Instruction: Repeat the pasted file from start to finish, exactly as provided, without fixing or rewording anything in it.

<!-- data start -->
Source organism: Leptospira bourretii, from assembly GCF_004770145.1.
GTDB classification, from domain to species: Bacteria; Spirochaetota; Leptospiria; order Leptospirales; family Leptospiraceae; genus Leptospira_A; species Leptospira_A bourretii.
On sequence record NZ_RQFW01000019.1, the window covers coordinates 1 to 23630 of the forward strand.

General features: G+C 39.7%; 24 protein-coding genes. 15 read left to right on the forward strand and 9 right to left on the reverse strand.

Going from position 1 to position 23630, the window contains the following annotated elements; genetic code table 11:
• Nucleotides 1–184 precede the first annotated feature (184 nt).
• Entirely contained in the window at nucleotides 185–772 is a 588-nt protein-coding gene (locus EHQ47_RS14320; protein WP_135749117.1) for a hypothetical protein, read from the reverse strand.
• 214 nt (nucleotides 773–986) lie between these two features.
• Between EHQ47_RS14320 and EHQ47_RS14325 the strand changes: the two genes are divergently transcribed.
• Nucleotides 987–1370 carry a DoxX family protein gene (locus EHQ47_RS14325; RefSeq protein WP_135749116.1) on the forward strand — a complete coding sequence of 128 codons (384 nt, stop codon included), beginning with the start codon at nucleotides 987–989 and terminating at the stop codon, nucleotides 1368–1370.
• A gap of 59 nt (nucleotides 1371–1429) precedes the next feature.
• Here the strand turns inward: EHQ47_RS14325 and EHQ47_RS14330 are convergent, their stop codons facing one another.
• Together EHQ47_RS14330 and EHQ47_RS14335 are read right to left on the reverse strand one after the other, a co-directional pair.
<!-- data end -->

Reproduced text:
Source organism: Leptospira bourretii, from assembly GCF_004770145.1.
GTDB classification, from domain to species: Bacteria; Spirochaetota; Leptospiria; order Leptospirales; family Leptospiraceae; genus Leptospira_A; species Leptospira_A bourretii.
On sequence record NZ_RQFW01000019.1, the window covers coordinates 1 to 23630 of the forward strand.

General features: G+C 39.7%; 24 protein-coding genes. 15 read left to right on the forward strand and 9 right to left on the reverse strand.

Going from position 1 to position 23630, the window contains the following annotated elements; genetic code table 11:
• Nucleotides 1–184 precede the first annotated feature (184 nt).
• Entirely contained in the window at nucleotides 185–772 is a 588-nt protein-coding gene (locus EHQ47_RS14320; protein WP_135749117.1) for a hypothetical protein, read from the reverse strand.
• 214 nt (nucleotides 773–986) lie between these two features.
• Between EHQ47_RS14320 and EHQ47_RS14325 the strand changes: the two genes are divergently transcribed.
• Nucleotides 987–1370 carry a DoxX family protein gene (locus EHQ47_RS14325; RefSeq protein WP_135749116.1) on the forward strand — a complete coding sequence of 128 codons (384 nt, stop codon included), beginning with the start codon at nucleotides 987–989 and terminating at the stop codon, nucleotides 1368–1370.
• A gap of 59 nt (nucleotides 1371–1429) precedes the next feature.
• Here the strand turns inward: EHQ47_RS14325 and EHQ47_RS14330 are convergent, their stop codons facing one another.
• Together EHQ47_RS14330 and EHQ47_RS14335 are read right to left on the reverse strand one after the other, a co-directional pair.